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Current Urology Reports

, Volume 14, Issue 6, pp 585–594 | Cite as

The use of PDE-5 Inhibitors in the Treatment of Lower Urinary Tract Symptoms Due to Benign Prostatic Hyperplasia

  • Casey Lythgoe
  • Kevin T. McVaryEmail author
Benign Prostatic Hyperplasia (K McVary and S Kaplan, Section Editors)

Abstract

The relationship between lower urinary tract symptoms secondary to BPH and ED has recently been the subject of significant research due to the prevalence of both conditions concomitantly existing in older men. Many large-scale studies have demonstrated an association between erectile dysfunction and lower urinary tract symptoms. Although the mechanisms underlying the relationship between LUTS and ED are not fully elucidated, several theories are currently proposed in literature: the nitric oxide/cGMP pathway, RhoA/Rho-kinase signaling, pelvic atherosclerosis associated with chronic hypoxia, and autonomic adrenergic hyperactivity. The mechanisms by which these pathways affect the bladder, prostate, pelvic vasculature and spinal cord are also the subject of current research. In this chapter, we examine the randomized, placebo-controlled trials that have evaluated the use of PDE-5Is in LUTS, as well as randomized, controlled trials (RCTs) researching combination PDE-5Is and alpha blockers.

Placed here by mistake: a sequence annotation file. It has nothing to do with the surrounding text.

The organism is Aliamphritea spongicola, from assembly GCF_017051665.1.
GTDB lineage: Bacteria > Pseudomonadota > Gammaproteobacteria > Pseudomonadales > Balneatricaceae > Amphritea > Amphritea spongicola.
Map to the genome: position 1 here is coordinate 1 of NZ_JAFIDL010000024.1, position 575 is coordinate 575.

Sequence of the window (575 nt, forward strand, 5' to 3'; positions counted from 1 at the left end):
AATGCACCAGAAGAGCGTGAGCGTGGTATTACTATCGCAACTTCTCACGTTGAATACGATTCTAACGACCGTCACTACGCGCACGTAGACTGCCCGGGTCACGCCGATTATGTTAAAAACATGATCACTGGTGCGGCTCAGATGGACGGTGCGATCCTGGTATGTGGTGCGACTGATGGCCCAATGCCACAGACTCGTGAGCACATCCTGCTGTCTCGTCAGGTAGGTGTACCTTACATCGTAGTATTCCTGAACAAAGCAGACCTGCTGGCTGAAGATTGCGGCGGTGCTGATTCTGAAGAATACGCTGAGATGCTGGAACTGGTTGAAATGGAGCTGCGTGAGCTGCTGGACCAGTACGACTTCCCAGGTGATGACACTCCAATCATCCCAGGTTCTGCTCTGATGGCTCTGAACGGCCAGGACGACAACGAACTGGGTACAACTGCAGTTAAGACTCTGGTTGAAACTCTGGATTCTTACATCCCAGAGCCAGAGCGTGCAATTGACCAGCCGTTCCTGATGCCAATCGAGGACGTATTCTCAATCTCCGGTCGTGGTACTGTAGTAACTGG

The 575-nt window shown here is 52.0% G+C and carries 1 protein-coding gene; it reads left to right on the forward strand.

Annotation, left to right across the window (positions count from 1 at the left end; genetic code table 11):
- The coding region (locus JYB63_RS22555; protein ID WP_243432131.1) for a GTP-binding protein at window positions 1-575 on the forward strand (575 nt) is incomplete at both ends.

Keywords

PDE-5 INHIBITORS Benign Prostatic Hyperplasia AUA Symptom Index (AUA-SI) Lower Urinary Tract Symptoms (LUTS) 

Notes

Compliance with Ethics Guidelines

Conflict of Interest

Dr. Casey Lythgoe reported no potential conflicts of interest relevant to this article.

Dr. Kevin McVary received consultancies and honoraria from Allergan, Lilly/ICOS, NxThera, and Watson Pharmaceuticals. Dr. McVary received honoraria and payment for the development of educational presentations including service on speakers’ bureaus from GSK.

Dr. McVary serves as a Section Editor for Current Urology Reports.

Human and Animal Rights and Informed Consent

This article does not contain any studies with human or animal subjects performed by any of the authors.

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Copyright information

© Springer Science+Business Media New York 2013

Authors and Affiliations

  1. 1.Division of UrologySouthern Illinois University School of MedicineSpringfieldUSA

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